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 JWARP  Vol.12 No.6 , June 2020
Risk Management of Cyanotoxins in Singapore
Abstract: Cyanotoxins produced by cyanobacteria pose significant challenges to water resource management due to the potential impacts they have on human health. Cylindrospermopsin (CYN) and microcystins (MC) are the more commonly detected cyanotoxins in Singapore’s reservoirs. Among the MC congeners monitored locally, the most frequently detected variants are MC-RR (37.6%), followed by MC-LR (25.6%). MC-LA and MC-YR are the least frequently detected variants (7.1%). No cyanotoxins have been detected in Singapore’s treated drinking water. Singapore’s National Water Agency (PUB) and the National Environment Agency (NEA) developed recreational water quality guidelines using Chl a concentrations of 50 μg/L. In local surface waters, long-term data showed that at 50 μg/L of Chl a, MC-LR concentrations ranged from <0.025 μg/L to 1 μg/L. In addition to using Chl a concentrations, Microcystis cell counts in reservoir water have also been used to manage cyanotoxin risk in drinking water. Specifically, routinely monitored data from all 17 Singapore reservoirs indicated that to keep MC-LR concentrations below the WHO provisional guideline of 1 μg/L in drinking water, Microcystis cell counts needed to be <10,000 cells/ml. Culture experiments using local Microcystis isolates showed M. aeruginosa produced the most MC compared to M. ichthyoblabe, M. flos-aquae, and M. viridis. Based on the maximum toxin cell quota equivalent to the WHO provisional guideline for MC-LR of 1 μg/L in drinking water, a 5000 cells/ml cell count guideline was derived for M. aeruginosa. This cell count has also been incorporated into Singapore’s cyanotoxin risk management framework for reservoirs.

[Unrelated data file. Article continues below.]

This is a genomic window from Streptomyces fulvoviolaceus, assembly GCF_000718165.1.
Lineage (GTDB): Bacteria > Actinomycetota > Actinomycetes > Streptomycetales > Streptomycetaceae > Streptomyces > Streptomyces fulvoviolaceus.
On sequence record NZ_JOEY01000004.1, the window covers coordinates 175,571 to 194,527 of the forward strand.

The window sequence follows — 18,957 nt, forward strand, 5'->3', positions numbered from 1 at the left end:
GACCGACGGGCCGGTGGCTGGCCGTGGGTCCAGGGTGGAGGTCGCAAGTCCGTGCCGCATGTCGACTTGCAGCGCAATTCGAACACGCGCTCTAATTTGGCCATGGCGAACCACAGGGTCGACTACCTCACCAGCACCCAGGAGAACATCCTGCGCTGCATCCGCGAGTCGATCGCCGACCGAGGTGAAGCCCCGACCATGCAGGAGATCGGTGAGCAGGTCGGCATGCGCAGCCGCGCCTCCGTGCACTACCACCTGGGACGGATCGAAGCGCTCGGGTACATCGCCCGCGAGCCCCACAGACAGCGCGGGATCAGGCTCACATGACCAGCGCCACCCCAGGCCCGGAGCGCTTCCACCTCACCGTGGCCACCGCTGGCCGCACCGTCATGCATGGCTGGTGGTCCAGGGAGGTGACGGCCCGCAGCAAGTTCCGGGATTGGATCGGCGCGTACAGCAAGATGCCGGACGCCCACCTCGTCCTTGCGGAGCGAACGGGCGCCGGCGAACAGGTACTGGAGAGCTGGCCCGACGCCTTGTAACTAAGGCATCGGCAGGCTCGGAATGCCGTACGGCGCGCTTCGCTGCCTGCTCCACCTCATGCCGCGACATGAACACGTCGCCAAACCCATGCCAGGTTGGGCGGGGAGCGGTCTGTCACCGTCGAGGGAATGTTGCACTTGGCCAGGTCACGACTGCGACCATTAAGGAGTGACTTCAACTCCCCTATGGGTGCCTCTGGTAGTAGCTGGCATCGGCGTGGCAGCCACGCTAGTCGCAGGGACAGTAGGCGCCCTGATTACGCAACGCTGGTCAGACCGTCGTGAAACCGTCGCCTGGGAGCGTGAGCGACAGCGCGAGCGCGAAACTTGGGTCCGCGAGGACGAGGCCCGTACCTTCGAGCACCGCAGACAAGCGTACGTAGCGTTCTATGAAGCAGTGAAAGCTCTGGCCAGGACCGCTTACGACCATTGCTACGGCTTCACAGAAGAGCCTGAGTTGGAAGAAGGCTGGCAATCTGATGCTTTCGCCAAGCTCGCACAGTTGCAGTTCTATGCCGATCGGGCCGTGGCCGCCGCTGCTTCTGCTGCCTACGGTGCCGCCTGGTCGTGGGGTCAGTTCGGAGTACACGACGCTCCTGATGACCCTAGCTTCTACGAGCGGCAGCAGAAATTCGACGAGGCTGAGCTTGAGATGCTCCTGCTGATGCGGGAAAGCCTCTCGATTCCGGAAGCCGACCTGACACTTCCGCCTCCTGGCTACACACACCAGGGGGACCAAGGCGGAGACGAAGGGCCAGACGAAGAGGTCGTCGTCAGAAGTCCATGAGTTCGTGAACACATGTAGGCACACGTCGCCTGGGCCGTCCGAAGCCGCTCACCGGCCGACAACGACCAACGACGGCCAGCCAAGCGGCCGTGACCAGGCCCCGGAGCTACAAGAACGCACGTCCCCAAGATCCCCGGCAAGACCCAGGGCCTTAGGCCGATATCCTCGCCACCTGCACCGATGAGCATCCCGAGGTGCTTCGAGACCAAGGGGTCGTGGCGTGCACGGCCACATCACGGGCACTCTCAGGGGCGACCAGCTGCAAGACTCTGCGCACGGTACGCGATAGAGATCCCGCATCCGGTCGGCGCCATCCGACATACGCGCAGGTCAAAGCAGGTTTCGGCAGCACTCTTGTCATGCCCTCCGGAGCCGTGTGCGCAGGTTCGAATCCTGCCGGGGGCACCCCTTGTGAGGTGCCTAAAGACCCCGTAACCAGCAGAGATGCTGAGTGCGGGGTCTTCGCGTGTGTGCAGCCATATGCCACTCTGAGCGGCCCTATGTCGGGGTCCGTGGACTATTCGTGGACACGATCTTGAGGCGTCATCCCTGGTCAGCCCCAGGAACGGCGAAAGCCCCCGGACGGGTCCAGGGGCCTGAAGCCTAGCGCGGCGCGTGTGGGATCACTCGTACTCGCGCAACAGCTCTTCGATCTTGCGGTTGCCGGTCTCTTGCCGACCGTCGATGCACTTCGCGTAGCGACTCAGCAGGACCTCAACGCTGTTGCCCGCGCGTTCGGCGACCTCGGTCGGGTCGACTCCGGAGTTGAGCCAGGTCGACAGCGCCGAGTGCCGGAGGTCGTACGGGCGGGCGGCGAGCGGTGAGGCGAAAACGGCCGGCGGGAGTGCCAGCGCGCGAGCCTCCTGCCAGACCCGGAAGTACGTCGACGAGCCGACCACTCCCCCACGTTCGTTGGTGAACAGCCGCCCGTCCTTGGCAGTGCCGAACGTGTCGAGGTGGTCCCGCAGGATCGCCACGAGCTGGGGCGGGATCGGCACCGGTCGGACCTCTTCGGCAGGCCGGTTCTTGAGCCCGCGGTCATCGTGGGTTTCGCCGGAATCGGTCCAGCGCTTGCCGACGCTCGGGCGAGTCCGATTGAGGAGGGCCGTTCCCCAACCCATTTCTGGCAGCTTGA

Cite this paper: Lim, M. , Tay, H. , Devotta, D. , Mowe, M. and Mitrovic, S. (2020) Risk Management of Cyanotoxins in Singapore. Journal of Water Resource and Protection, 12, 512-525. doi: 10.4236/jwarp.2020.126031.
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